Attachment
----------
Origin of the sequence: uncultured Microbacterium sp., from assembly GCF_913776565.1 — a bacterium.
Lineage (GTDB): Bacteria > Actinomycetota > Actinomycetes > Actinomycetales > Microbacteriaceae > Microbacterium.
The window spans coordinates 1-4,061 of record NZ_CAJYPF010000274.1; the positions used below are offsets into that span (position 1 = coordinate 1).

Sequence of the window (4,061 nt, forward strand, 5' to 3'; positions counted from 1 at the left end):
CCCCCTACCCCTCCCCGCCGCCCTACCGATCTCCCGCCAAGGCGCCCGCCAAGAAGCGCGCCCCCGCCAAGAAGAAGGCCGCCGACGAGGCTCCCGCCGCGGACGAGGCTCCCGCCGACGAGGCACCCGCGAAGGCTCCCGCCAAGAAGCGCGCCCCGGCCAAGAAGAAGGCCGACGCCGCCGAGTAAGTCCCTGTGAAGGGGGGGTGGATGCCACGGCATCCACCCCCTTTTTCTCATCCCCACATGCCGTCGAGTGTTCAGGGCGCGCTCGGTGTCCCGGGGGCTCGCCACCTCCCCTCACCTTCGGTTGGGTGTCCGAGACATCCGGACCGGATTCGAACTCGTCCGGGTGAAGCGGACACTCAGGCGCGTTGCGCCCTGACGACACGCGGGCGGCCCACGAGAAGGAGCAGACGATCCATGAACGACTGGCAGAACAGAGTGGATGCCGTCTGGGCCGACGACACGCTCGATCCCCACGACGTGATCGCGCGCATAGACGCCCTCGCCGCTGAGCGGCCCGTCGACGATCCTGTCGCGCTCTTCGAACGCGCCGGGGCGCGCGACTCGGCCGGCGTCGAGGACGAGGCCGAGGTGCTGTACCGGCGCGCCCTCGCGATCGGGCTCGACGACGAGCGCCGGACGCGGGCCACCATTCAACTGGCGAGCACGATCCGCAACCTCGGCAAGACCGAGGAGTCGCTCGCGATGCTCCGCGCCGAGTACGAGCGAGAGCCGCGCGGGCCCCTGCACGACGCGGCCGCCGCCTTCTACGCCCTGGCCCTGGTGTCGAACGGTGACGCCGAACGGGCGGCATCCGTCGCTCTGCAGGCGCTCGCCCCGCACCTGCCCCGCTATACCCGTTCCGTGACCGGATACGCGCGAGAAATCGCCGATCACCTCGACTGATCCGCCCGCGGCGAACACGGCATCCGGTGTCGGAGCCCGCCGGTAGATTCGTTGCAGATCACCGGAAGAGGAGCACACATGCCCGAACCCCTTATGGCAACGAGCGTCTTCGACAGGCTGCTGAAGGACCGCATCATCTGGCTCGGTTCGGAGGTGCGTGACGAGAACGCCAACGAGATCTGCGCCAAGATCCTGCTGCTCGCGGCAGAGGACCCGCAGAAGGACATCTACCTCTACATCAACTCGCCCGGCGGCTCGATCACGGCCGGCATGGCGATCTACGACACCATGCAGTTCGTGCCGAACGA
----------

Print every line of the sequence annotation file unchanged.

Origin of the sequence: uncultured Microbacterium sp., from assembly GCF_913776565.1 — a bacterium.
Lineage (GTDB): Bacteria > Actinomycetota > Actinomycetes > Actinomycetales > Microbacteriaceae > Microbacterium.
The window spans coordinates 1-4,061 of record NZ_CAJYPF010000274.1; the positions used below are offsets into that span (position 1 = coordinate 1).

Sequence of the window (4,061 nt, forward strand, 5' to 3'; positions counted from 1 at the left end):
CCCCCTACCCCTCCCCGCCGCCCTACCGATCTCCCGCCAAGGCGCCCGCCAAGAAGCGCGCCCCCGCCAAGAAGAAGGCCGCCGACGAGGCTCCCGCCGCGGACGAGGCTCCCGCCGACGAGGCACCCGCGAAGGCTCCCGCCAAGAAGCGCGCCCCGGCCAAGAAGAAGGCCGACGCCGCCGAGTAAGTCCCTGTGAAGGGGGGGTGGATGCCACGGCATCCACCCCCTTTTTCTCATCCCCACATGCCGTCGAGTGTTCAGGGCGCGCTCGGTGTCCCGGGGGCTCGCCACCTCCCCTCACCTTCGGTTGGGTGTCCGAGACATCCGGACCGGATTCGAACTCGTCCGGGTGAAGCGGACACTCAGGCGCGTTGCGCCCTGACGACACGCGGGCGGCCCACGAGAAGGAGCAGACGATCCATGAACGACTGGCAGAACAGAGTGGATGCCGTCTGGGCCGACGACACGCTCGATCCCCACGACGTGATCGCGCGCATAGACGCCCTCGCCGCTGAGCGGCCCGTCGACGATCCTGTCGCGCTCTTCGAACGCGCCGGGGCGCGCGACTCGGCCGGCGTCGAGGACGAGGCCGAGGTGCTGTACCGGCGCGCCCTCGCGATCGGGCTCGACGACGAGCGCCGGACGCGGGCCACCATTCAACTGGCGAGCACGATCCGCAACCTCGGCAAGACCGAGGAGTCGCTCGCGATGCTCCGCGCCGAGTACGAGCGAGAGCCGCGCGGGCCCCTGCACGACGCGGCCGCCGCCTTCTACGCCCTGGCCCTGGTGTCGAACGGTGACGCCGAACGGGCGGCATCCGTCGCTCTGCAGGCGCTCGCCCCGCACCTGCCCCGCTATACCCGTTCCGTGACCGGATACGCGCGAGAAATCGCCGATCACCTCGACTGATCCGCCCGCGGCGAACACGGCATCCGGTGTCGGAGCCCGCCGGTAGATTCGTTGCAGATCACCGGAAGAGGAGCACACATGCCCGAACCCCTTATGGCAACGAGCGTCTTCGACAGGCTGCTGAAGGACCGCATCATCTGGCTCGGTTCGGAGGTGCGTGACGAGAACGCCAACGAGATCTGCGCCAAGATCCTGCTGCTCGCGGCAGAGGACCCGCAGAAGGACATCTACCTCTACATCAACTCGCCCGGCGGCTCGATCACGGCCGGCATGGCGATCTACGACACCATGCAGTTCGTGCCGAACGA